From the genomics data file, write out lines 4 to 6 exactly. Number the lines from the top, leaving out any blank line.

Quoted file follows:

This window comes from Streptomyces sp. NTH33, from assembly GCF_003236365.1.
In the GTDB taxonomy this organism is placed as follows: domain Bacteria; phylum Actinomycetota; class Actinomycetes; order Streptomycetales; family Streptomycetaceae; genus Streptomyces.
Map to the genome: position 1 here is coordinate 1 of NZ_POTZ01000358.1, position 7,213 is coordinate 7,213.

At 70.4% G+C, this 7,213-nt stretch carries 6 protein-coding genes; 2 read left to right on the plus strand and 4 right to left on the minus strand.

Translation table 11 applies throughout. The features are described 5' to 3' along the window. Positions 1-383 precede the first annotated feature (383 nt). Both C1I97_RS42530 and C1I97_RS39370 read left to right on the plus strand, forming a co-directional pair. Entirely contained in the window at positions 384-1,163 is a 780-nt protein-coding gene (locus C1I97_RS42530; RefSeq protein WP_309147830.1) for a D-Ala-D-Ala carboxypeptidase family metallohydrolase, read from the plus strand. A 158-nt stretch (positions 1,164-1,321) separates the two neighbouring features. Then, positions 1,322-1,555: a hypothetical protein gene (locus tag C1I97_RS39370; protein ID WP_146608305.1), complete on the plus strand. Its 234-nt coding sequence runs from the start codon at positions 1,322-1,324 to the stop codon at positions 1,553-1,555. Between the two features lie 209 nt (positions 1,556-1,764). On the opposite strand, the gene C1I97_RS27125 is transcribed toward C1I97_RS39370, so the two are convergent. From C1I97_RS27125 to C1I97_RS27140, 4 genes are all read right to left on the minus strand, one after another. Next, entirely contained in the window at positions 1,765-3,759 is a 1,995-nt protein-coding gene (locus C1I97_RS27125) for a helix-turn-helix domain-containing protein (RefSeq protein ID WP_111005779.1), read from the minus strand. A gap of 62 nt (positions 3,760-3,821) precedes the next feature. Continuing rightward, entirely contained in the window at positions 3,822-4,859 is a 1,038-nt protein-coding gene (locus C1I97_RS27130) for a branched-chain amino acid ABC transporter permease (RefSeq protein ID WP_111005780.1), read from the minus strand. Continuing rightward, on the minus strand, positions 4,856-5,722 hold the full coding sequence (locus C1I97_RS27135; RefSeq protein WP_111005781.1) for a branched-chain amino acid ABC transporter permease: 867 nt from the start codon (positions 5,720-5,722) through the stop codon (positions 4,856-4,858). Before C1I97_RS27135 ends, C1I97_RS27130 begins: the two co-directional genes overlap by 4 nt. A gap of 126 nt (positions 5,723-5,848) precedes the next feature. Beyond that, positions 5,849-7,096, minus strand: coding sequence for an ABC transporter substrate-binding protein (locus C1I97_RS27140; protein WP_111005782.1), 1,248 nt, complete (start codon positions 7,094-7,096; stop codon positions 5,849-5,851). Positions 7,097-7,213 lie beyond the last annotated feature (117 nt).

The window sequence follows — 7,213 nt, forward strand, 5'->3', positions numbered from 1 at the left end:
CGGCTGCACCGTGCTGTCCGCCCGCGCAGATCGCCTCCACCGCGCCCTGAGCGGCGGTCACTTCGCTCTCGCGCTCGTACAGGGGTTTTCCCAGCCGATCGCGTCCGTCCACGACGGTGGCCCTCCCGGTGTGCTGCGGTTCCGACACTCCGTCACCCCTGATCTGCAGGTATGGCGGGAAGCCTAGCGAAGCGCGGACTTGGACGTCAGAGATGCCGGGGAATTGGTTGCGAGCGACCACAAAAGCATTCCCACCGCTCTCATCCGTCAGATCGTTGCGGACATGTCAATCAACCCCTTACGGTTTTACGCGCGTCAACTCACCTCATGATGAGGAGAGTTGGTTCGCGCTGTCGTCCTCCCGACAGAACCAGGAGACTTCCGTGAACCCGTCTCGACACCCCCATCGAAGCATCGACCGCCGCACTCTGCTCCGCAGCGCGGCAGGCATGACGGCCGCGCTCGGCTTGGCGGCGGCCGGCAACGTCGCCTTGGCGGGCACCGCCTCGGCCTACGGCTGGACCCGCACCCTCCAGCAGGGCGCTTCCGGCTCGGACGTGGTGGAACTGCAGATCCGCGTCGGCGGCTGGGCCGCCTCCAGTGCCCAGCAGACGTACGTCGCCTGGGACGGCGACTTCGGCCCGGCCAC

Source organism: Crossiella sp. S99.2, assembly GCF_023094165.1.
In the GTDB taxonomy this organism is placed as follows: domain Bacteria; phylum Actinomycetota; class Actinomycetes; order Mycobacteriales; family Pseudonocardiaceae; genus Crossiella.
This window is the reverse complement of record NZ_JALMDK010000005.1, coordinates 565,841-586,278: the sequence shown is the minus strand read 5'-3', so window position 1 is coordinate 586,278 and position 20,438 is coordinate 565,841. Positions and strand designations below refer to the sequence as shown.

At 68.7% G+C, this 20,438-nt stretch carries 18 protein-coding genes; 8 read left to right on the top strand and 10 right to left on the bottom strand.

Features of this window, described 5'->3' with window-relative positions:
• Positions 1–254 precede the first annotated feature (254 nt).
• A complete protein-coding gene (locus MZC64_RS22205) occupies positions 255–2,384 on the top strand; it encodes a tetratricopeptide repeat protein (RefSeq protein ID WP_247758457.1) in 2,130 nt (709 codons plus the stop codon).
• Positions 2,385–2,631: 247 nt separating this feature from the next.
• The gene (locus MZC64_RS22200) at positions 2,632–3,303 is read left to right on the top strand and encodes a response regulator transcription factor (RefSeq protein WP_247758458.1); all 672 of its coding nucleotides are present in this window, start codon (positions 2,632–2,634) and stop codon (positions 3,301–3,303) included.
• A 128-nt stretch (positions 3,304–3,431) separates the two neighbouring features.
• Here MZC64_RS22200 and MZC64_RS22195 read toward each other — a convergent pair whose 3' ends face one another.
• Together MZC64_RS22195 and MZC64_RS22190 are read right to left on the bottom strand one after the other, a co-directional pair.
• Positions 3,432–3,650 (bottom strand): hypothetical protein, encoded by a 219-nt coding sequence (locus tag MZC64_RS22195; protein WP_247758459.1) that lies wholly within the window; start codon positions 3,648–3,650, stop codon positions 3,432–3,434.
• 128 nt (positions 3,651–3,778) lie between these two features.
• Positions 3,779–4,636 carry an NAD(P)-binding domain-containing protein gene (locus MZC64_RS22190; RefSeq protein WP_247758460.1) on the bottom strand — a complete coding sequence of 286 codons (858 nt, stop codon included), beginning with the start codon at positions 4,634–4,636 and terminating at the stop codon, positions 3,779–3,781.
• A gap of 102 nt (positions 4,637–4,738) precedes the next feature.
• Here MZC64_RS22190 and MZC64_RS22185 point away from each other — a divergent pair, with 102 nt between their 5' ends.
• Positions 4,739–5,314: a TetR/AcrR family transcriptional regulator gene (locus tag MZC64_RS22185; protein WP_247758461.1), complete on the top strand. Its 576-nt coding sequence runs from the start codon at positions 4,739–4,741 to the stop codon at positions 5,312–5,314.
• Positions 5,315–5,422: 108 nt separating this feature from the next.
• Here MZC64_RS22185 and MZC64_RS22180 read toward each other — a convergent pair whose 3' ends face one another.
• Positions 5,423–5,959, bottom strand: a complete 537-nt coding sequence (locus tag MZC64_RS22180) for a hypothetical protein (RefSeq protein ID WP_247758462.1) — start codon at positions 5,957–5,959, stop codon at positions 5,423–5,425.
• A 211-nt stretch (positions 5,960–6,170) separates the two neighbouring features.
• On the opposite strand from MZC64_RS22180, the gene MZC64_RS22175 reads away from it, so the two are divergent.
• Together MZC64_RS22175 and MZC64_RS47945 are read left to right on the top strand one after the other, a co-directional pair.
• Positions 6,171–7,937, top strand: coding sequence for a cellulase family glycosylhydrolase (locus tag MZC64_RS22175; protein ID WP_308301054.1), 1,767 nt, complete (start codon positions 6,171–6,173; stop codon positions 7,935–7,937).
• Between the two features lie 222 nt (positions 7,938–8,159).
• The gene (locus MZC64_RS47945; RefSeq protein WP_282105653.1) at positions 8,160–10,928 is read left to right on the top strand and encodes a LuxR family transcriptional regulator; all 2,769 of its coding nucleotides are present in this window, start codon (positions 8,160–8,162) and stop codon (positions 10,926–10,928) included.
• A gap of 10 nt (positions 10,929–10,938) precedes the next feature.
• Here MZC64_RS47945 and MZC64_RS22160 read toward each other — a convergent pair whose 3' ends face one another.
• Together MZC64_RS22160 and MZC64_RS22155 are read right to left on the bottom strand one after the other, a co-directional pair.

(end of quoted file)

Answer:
At 70.4% G+C, this 7,213-nt stretch carries 6 protein-coding genes; 2 read left to right on the plus strand and 4 right to left on the minus strand.

Translation table 11 applies throughout. The features are described 5' to 3' along the window. Positions 1-383 precede the first annotated feature (383 nt). Both C1I97_RS42530 and C1I97_RS39370 read left to right on the plus strand, forming a co-directional pair. Entirely contained in the window at positions 384-1,163 is a 780-nt protein-coding gene (locus C1I97_RS42530; RefSeq protein WP_309147830.1) for a D-Ala-D-Ala carboxypeptidase family metallohydrolase, read from the plus strand. A 158-nt stretch (positions 1,164-1,321) separates the two neighbouring features. Then, positions 1,322-1,555: a hypothetical protein gene (locus tag C1I97_RS39370; protein ID WP_146608305.1), complete on the plus strand. Its 234-nt coding sequence runs from the start codon at positions 1,322-1,324 to the stop codon at positions 1,553-1,555. Between the two features lie 209 nt (positions 1,556-1,764). On the opposite strand, the gene C1I97_RS27125 is transcribed toward C1I97_RS39370, so the two are convergent. From C1I97_RS27125 to C1I97_RS27140, 4 genes are all read right to left on the minus strand, one after another. Next, entirely contained in the window at positions 1,765-3,759 is a 1,995-nt protein-coding gene (locus C1I97_RS27125) for a helix-turn-helix domain-containing protein (RefSeq protein ID WP_111005779.1), read from the minus strand. A gap of 62 nt (positions 3,760-3,821) precedes the next feature. Continuing rightward, entirely contained in the window at positions 3,822-4,859 is a 1,038-nt protein-coding gene (locus C1I97_RS27130) for a branched-chain amino acid ABC transporter permease (RefSeq protein ID WP_111005780.1), read from the minus strand. Continuing rightward, on the minus strand, positions 4,856-5,722 hold the full coding sequence (locus C1I97_RS27135; RefSeq protein WP_111005781.1) for a branched-chain amino acid ABC transporter permease: 867 nt from the start codon (positions 5,720-5,722) through the stop codon (positions 4,856-4,858). Before C1I97_RS27135 ends, C1I97_RS27130 begins: the two co-directional genes overlap by 4 nt. A gap of 126 nt (positions 5,723-5,848) precedes the next feature. Beyond that, positions 5,849-7,096, minus strand: coding sequence for an ABC transporter substrate-binding protein (locus C1I97_RS27140; protein WP_111005782.1), 1,248 nt, complete (start codon positions 7,094-7,096; stop codon positions 5,849-5,851). Positions 7,097-7,213 lie beyond the last annotated feature (117 nt).

The window sequence follows — 7,213 nt, forward strand, 5'->3', positions numbered from 1 at the left end: